I’ll admit, with age I find myself more and more fondly drifting back to days gone by. I believe it’s a natural progression that all generations experience at some level. I’m not one of those who believe that everything was better back in the day. However, I would argue that many things were far superior. No, there’s not a stern lecture to follow, just a short, painless stroll down memory lane.
My neighbor, who moved in next door in 1971, died at the age of 91 last Sunday. He was a true friend, and he also happened to be a Pearl Harbor survivor. His passing triggered an all too familiar response inside me. Lately I’ve been recalling events from my past, especially those experiences with other good friends who have also passed away. Unfortunately that list keeps getting longer. One of the many difficult aspects of aging is the inevitable frequency of friends passing away. One of my fondest memories involved playing street football in front of my house back in the early 60s. Regrettably, a sizeable group of what we dubbed the Hill Lane Gang has passed since those glory days. However, in my mind’s eye I can picture each of them as if it were yesterday.
Growing up on Hill Lane, the king of the street was touch football. Street football is to regular football what miniature golf is to real golf. With parked cars, (we had no sidewalks until the late ‘60s), street signs, oil slicks, traffic and disapproving neighbors, the game took on a whole new dimension. In prep for our nightly game, we often directed one of our dads, returning home from work, exactly where to park his car. If a savvy player succeeded in getting two cars to park with only a few feet separating them, it provided a perfect “ally” to make a cut and catch a pass between the two parked vehicles. Of course, if a bad pass smacked a car and was detected by the owner, we would have to move our game up the street a few houses. Also, moving cars, or the threat of one, presented an ideal opportunity for a long touchdown pass. “Danny, look out, car coming.” As Danny turned to see the nonexistent, approaching vehicle, I’d break into the clear for an uncontested TD toss. However, there were the occasional “bad-bounce” broken windows. Usually after damage to a car or house, the gang was forced to lay low for a week or two, moving our game to the local school grounds at the end of the block. At least there, when you broke a window, everyone could scatter, avoiding the responsibility of chipping in for a new pane of glass. I recollect that our most destructive summer recorded four broken windows (none at my house), a cracked headlight on Ricky’s parents’ 1959 VW Bus, and Puddles (a neighbor’s homely, wimpy poodle) ending up with a splint on his right hind leg (that one’s on me!). During one unfortunate street baseball game, one of my foul balls struck the mangy mutt as he viciously yipped at us from his front yard. A few disgruntled neighbors made the rounds to our houses that evening resulting in a street baseball ban, forcing us to play all future games at Washington School.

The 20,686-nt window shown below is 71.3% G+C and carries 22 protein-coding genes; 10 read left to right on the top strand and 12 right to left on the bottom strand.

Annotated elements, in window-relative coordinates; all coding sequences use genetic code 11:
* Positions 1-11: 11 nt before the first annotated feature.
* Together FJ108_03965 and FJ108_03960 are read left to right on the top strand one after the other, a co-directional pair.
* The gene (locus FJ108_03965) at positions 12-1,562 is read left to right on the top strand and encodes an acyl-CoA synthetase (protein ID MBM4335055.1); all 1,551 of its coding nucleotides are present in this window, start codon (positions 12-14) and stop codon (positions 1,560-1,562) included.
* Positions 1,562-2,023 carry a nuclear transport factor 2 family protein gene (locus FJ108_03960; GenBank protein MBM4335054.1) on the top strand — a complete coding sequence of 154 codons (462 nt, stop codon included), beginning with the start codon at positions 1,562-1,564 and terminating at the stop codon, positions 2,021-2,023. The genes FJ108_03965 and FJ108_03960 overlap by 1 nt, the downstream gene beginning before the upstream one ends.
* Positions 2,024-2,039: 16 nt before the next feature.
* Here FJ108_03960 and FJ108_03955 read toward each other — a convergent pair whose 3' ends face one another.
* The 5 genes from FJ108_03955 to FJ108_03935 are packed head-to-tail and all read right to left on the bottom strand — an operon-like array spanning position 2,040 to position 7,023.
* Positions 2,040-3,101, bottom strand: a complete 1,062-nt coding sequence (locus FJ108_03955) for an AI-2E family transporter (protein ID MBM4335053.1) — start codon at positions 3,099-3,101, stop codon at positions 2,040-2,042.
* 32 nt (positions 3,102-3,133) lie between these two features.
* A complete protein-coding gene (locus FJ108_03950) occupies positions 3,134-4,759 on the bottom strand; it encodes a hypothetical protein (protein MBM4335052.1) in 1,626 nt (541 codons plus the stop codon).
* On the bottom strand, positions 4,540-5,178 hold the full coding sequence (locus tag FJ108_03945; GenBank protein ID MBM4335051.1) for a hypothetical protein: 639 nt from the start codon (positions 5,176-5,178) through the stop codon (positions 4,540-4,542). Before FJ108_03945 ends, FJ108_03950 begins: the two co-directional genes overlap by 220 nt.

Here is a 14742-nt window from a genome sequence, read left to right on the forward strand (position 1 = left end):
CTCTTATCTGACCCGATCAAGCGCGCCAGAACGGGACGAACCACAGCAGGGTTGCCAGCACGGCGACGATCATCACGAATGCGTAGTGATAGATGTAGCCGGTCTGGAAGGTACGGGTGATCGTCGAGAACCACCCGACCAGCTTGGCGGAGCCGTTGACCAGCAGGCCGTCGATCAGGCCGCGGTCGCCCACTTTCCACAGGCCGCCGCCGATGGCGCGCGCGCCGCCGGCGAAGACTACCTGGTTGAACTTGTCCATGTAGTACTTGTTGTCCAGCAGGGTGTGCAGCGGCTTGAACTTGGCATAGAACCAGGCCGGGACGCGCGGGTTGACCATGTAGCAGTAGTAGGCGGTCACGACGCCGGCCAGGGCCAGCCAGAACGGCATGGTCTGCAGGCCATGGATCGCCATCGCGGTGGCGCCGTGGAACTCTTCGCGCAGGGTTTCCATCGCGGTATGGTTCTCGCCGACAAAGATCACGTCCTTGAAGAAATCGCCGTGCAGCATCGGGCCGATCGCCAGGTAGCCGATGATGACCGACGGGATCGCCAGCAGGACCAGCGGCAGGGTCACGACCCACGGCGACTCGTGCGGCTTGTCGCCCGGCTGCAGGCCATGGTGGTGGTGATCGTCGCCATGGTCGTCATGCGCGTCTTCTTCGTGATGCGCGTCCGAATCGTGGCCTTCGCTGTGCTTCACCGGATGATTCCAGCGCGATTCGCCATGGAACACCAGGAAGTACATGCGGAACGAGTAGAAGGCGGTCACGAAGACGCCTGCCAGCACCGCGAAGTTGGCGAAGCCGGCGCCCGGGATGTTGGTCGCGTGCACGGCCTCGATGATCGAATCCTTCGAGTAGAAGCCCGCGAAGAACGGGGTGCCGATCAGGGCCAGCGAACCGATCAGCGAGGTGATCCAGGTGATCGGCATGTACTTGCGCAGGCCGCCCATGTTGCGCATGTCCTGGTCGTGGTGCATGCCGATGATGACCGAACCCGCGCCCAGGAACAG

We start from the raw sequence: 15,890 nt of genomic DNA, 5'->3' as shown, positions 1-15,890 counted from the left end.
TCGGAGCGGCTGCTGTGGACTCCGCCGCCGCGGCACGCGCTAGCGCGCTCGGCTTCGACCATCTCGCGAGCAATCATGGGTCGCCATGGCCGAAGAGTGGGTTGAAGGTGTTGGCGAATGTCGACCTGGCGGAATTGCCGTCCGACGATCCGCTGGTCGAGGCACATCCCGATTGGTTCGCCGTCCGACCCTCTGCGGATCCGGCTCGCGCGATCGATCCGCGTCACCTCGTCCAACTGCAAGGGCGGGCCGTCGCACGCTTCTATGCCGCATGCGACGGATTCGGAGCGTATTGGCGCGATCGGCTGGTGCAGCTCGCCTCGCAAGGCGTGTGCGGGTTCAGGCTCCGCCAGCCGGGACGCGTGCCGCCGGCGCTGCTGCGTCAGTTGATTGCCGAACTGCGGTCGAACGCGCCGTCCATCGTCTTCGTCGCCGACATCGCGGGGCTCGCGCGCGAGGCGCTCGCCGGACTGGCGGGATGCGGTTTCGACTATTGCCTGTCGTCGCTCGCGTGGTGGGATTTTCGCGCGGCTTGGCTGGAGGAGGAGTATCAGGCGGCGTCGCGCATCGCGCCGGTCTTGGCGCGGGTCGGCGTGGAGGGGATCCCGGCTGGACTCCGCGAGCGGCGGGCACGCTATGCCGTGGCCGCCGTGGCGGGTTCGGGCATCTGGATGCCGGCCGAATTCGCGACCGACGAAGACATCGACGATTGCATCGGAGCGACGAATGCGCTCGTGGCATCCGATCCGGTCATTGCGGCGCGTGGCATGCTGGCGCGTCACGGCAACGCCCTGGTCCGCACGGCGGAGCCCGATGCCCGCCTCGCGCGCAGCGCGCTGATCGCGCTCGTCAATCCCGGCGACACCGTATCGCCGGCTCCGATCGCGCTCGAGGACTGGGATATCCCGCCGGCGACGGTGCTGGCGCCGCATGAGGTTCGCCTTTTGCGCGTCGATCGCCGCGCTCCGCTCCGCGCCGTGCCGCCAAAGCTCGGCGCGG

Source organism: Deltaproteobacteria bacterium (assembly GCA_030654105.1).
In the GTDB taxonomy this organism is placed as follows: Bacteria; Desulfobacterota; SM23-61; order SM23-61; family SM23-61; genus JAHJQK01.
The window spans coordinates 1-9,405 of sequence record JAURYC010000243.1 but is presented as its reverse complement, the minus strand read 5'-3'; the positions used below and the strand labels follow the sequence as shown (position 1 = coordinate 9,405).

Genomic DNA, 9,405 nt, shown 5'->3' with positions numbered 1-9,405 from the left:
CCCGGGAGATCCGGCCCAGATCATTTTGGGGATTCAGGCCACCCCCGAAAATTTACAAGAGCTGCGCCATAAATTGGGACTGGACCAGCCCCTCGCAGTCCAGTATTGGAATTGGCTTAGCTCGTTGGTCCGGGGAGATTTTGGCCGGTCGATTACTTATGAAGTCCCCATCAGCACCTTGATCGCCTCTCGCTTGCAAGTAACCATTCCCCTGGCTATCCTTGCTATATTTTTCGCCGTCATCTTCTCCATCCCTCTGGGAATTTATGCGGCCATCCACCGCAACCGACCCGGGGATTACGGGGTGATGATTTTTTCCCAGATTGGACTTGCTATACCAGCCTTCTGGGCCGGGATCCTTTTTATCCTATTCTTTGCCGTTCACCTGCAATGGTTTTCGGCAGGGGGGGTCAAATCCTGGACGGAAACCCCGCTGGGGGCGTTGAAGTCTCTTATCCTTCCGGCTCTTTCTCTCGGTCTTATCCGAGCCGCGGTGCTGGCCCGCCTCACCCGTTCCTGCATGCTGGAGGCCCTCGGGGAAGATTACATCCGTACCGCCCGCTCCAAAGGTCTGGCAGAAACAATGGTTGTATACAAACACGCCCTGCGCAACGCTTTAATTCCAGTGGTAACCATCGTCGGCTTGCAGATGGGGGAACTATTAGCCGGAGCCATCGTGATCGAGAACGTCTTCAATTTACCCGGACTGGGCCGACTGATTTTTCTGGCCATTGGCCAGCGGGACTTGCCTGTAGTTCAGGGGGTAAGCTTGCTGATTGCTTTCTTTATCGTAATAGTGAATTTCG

Another “coming-of-age” memory reminds me of Steve Kaiser, a good friend taken away much too early. On a bright sunny and smoggy day in the summer of ‘65, a much-anticipated event occurred on Hill Lane. The first HLG member, Steve Kaiser, got his driver’s license. It was Christmas, New Year’s Eve, the Fourth of July and Halloween all rolled up into a rectangular piece of paper with Steve’s picture on it. We could barely contain our enthusiasm the glorious day Kaiser informed us he’d be getting the use of his parents’ ‘56 Chevy that evening for two hours. Much like the allied generals planning the Normandy Invasion, we secretly gathered in Danny’s garage to carefully map out the itinerary for our first parentless “Chick Cruise” (we created a nickname for everything) through Redondo, Hermosa and Manhattan beaches. We knew the route well. Crunching the numbers, we calculated the loop would cover 10 miles. Our master plan: Take 190th Street to Hermosa Avenue, turn right, then slowly cruise through Hermosa and Manhattan, turning around at Rosecrans and doubling back. On the return leg we’d cruise the Fox Redondo movie theater, the Redondo Pier and the Esplanade, turning around in the parking circle at Torrance Beach. Our best guess being one complete lap would take 40 minutes, allowing for three fun-filled, rowdy cruises before “pumpkin time.” We were ecstatic!
Returning from our inaugural safari 15 minutes late, Steve’s menacing step-father was waiting in the driveway, arms folded displaying his creepy familiar pose. The terrified cruisers scattered quickly to their houses while Steve, head slumped, followed his stern executioner inside. We had learned some valuable lessons on our initial beach cruise through the heart of the South Bay. First, we weren’t as prepared as previously believed. Most of the cute chicks we encountered laughed at us as we hung out the windows, attempting to express “coolness” with our lame remarks and goofy smiles. Much like the proverbial fish-out-of-water, we were woefully unprepared for our mission–impressing chicks strutting Hermosa Avenue in their skimpy bikinis. My personal revelation (one I did not share with my buddies) became obvious early into our jaunt — I needed cooler clothes!
Ah, the good old days! I miss you buddies!